Senate Democrats Taking Cautious “Blumenthal Mindset” on Immigration Reform

Sen. Marco Rubio (R-Fla.)<a href="">Gage Skidmore</a>/Flickr

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On Thursday, Sen. Marco Rubio (R-Fla.), a member of the bipartisan Gang of Eight who crafted the Senate immigration reform bill, warned that he would withdraw his support for the legislation if a gay rights amendment authored by Sen. Patrick Leahy (D-Vt.) is added to the bill. The measure, which Leahy filed on Tuesday, would allow a citizen to petition the government for permanent residency for his or her same-sex partner. “If this bill has in it something that gives gay couples immigration rights and so forth, it kills the bill. I’m done,” Rubio said on the Andrea Tantaros Show.

Leahy spokesman David Carle said on Friday that Leahy has no plans yet to respond to Rubio’s comment—the day before, Leahy declined to comment, saying that he hadn’t seen Rubio’s statement. The Senate leadership hasn’t decided which amendments will ultimately get a vote, but even if Leahy’s does, it’s highly unlikely to pass. Still, the fact that it is even floating out there has concerned senators who don’t want to destabilize the fragile talks.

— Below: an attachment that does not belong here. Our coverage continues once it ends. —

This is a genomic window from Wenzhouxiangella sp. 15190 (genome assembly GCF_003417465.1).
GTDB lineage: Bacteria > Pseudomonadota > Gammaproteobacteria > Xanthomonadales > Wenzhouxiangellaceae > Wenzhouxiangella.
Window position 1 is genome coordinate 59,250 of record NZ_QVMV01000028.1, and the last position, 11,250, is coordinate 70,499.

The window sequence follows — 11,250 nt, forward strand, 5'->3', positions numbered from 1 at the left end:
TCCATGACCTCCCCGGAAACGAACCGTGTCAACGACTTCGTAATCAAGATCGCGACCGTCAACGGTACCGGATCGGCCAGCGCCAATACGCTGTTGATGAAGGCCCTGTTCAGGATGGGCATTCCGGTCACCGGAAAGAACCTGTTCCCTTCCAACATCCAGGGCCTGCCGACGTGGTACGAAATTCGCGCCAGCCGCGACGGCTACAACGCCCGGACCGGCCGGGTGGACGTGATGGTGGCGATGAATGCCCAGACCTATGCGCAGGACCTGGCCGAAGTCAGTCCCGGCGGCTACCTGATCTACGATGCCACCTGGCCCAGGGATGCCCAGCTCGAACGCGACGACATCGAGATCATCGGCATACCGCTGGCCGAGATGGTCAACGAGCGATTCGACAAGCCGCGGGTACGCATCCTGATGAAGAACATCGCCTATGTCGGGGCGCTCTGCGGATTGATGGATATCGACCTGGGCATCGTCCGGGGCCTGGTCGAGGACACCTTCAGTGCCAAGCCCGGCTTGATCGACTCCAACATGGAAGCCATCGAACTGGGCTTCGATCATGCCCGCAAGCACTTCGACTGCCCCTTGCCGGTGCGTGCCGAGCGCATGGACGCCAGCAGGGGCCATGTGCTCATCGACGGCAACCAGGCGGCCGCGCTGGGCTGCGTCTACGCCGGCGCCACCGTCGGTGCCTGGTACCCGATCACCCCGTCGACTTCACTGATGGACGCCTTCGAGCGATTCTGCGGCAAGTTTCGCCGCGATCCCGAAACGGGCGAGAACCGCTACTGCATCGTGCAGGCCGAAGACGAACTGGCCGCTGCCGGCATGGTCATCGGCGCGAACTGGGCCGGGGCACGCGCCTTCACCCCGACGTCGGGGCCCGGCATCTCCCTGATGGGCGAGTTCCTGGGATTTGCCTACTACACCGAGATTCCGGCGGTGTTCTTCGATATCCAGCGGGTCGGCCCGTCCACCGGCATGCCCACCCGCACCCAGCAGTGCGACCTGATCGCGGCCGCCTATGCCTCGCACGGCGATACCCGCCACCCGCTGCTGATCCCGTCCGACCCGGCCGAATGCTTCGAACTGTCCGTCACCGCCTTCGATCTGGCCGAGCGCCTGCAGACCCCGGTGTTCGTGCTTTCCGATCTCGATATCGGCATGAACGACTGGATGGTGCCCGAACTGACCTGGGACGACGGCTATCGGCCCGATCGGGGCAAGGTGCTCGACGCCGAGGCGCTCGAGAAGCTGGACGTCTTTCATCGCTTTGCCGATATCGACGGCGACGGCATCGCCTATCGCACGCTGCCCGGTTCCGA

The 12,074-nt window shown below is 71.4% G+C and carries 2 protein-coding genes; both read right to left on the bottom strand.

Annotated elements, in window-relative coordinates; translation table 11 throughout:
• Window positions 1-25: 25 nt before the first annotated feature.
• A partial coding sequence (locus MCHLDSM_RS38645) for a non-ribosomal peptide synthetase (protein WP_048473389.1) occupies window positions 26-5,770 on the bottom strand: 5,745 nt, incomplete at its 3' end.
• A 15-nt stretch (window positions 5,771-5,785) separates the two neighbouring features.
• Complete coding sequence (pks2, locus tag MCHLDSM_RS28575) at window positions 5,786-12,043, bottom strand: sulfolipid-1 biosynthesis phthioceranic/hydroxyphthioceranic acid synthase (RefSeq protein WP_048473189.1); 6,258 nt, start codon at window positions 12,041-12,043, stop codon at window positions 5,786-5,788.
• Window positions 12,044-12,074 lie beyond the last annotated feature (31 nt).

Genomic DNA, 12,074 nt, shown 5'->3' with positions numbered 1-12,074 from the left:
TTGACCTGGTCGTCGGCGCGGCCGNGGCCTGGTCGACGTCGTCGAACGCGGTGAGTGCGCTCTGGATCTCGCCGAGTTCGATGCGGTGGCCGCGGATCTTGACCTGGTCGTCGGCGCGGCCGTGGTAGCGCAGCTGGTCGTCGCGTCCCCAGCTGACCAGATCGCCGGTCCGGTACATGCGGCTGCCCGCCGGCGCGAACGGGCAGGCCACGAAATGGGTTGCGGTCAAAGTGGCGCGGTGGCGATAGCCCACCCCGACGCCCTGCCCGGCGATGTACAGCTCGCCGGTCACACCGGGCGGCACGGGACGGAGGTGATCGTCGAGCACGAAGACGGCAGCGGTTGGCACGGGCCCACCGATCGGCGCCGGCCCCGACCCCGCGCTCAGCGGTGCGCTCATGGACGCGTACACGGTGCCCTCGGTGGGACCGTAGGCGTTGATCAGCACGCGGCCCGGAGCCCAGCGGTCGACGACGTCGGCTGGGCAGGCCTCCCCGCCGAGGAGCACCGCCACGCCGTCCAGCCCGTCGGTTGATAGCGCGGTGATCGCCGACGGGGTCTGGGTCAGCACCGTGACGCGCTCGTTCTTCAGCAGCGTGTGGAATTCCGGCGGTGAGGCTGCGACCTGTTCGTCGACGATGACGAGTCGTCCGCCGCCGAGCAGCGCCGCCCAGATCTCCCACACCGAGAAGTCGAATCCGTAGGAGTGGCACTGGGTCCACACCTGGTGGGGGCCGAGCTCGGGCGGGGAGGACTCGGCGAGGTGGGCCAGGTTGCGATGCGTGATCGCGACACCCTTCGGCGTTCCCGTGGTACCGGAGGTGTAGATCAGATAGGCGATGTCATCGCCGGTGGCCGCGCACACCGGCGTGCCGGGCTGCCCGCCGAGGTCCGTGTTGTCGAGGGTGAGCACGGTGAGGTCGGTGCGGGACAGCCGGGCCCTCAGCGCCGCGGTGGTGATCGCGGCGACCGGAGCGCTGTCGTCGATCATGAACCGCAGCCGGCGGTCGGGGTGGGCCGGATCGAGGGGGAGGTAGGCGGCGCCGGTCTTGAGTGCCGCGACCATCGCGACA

“Everyone’s got the Blumenthal mindset right now—keeping their amendments on the table, but don’t want to doom it all,” says a Democratic aide familiar with the talks. He was referring to Sen. Richard Blumenthal (D-Conn.), who is still considering whether to press for a vote on two controversial gun control amendments he’s proposed for the immigration bill. “I’m not going to doom or cripple immigration reform efforts to raise those amendments,” Blumenthal told Mother Jones on Thursday.

Meanwhile, the bigger threat to immigration reform in the Senate right now involves border control. Sen. John Cornyn (R-Texas) introduced a “poison pill” amendment opposed by Democrats that would massively expand border security and could sink the bill if enough Republicans sign on. Republicans in the Gang of Eight hope to iron out a compromise with Cornyn, although Democrats are skeptical that he can be persuaded.


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